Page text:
County Archivist Joyce Rorabuagh's eyes were bright with excitement as she talked about the services and records kept at the Cumberland County Archives and Family History Center on First St.
The collection is now up to 4,000 books on genealogy. There's a large collection of microfilm and microfiche records and historic newspapers from the region. More map cases are coming to hold larger items, like the building plans for Crossville Elementary.
Soon, she hopes, the collection of county records -- deeds, business licenses and marriage licenses -- will be moved from the vault to a temporary storage space in the basement of the historic church-turned archives, and a new workspace built where a three-story addition to the former church building now stands.
The $1.6 million project cleared one hurdle last week when the building and grounds committee voted to send it to the county's budget committee for consideration.
If approved by the county, work could begin early next spring and be complete in early 2022.
"There were a couple of things that were tricky to deal with," Kim Chamberlin with Upland Design told the panel Thursday.
Those items included hazardous materials removal and demolition of the structure. The building has asbestos and lead-based paints that must be contained before it can be torn down, preserving the older, original part of the building.
"Like a lot of construction at that time, it is not in as good of shape as the original building," he said.
The three-story portion of the building has been plagued with issues including leaking roofs, faulty plumbing and accessibility issues. It also doesn't offer the secure, controlled environment necessary to keep records — some more than 100 years old — in good shape.
The county is required by the state to maintain these historic records and, when allowed, make them available to the public.
Kim Chamberlin and Kevin Chamberlin worked with Rorabaugh to design a two-story structure that will avoid the need for an elevator and provide room for future growth. It will sit in the footprint of the current facility, with about 7,120 square feet.
The bottom floor will have separated storage space other county departments can utilize as necessary. The top floor will be dedicated to archival storage and a workroom.
"Everybody's going to be on the same floor," Rorabaugh said. "We just have closet space now where we're trying to process the incoming collection."
Both floors will have restrooms, avoiding the need for an elevator. Those will replace existing restrooms. Because both floors would be accessible through separate entrances, it would not need an elevator. The public would also not need access to the basement, Kim Chamberlin said.
"The plumbing is pretty well shot," Kim Chamberlin said. "We're proposing putting restrooms in the new part of the building and not retrofitting the old restrooms."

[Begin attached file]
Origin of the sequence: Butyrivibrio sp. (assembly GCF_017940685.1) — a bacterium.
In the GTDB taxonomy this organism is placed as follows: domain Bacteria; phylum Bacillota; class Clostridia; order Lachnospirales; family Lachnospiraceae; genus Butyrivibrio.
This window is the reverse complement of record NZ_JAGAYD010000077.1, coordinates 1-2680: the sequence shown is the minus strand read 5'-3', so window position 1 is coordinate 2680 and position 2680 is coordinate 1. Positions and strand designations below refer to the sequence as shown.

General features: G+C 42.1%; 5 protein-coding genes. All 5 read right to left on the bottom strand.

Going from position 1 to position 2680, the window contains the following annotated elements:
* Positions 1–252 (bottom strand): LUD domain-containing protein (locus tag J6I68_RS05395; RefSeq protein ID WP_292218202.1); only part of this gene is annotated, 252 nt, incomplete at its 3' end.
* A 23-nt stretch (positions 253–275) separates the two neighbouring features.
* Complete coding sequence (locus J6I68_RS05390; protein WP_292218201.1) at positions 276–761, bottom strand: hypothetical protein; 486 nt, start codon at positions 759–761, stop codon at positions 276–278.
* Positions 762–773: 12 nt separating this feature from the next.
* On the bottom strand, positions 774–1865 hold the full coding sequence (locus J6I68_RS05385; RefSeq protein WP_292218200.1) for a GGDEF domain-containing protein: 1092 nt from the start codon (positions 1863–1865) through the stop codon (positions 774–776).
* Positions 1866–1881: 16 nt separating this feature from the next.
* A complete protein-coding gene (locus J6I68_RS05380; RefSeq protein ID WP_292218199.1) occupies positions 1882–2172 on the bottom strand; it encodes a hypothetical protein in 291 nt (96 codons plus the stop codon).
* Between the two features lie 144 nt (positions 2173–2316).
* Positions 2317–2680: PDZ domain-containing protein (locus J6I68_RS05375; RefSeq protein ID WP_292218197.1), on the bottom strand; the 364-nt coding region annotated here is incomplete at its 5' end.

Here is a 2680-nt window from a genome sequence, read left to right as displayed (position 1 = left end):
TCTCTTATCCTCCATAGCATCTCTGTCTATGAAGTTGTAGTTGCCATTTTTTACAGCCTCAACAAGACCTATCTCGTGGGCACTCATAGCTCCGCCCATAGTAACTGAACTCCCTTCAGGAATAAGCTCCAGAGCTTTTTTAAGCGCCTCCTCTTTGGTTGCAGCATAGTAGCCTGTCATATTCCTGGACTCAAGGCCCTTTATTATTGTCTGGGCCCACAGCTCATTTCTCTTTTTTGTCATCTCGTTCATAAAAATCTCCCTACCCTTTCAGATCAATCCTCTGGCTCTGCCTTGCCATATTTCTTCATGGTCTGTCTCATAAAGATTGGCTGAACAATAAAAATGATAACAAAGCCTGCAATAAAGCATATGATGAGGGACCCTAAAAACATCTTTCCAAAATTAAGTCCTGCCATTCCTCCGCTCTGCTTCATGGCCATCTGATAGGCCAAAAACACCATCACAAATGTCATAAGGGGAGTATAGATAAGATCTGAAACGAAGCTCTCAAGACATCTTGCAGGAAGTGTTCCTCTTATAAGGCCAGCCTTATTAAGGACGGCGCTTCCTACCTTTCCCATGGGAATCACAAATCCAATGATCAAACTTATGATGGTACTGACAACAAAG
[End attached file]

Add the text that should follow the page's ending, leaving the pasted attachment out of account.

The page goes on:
The workroom will have small windows to allow some natural light into the building, though not so much to jeopardize record preservation. The vault could eventually use high-capacity shelves, though that is not part of the initial project. However, the tracks for these shelves can be installed during construction to provide for that enhancement later.
There will also be a room where the public can view records.
The exterior will include masonry with Crab Orchard Stone, like is used on the original part of the church, and brick.
An existing utility pole will be relocated, simplifying the demolition process.
The proposed budget includes $90,000 for hazardous materials abatement, $150,000 for demolition, $40,000 for site development, $74,300 in architectural and consultant fees and $1.2 million for construction.
Rebecca Stone, 3rd District commissioner, said the county's debt service can absorb the cost of construction, to be paid back over time from the proceeds of a records fee. The county collects a records fee dedicated to the preservation and storage of required records.
"The budget committee could decide how much each year would be allotted to paying that back and the rest to take care of the building," Stone said. "It could be paid back pretty quickly."
Kim Chamberlin said Upland Design would need about 90 days to complete bid documents and solicit bids. Construction time is estimated at 14 months.
The archives is staffed by volunteers, at a savings of about $30,000 each year, Rorabuagh said. The new facility will not increase staffing needs, she said.
Nancy Hyder, 2nd District commissioner, moved to send the project to the budget committee for consideration of funding. Joe Sherrill, 6th District commissioner, supported the motion, which was unanimously approved.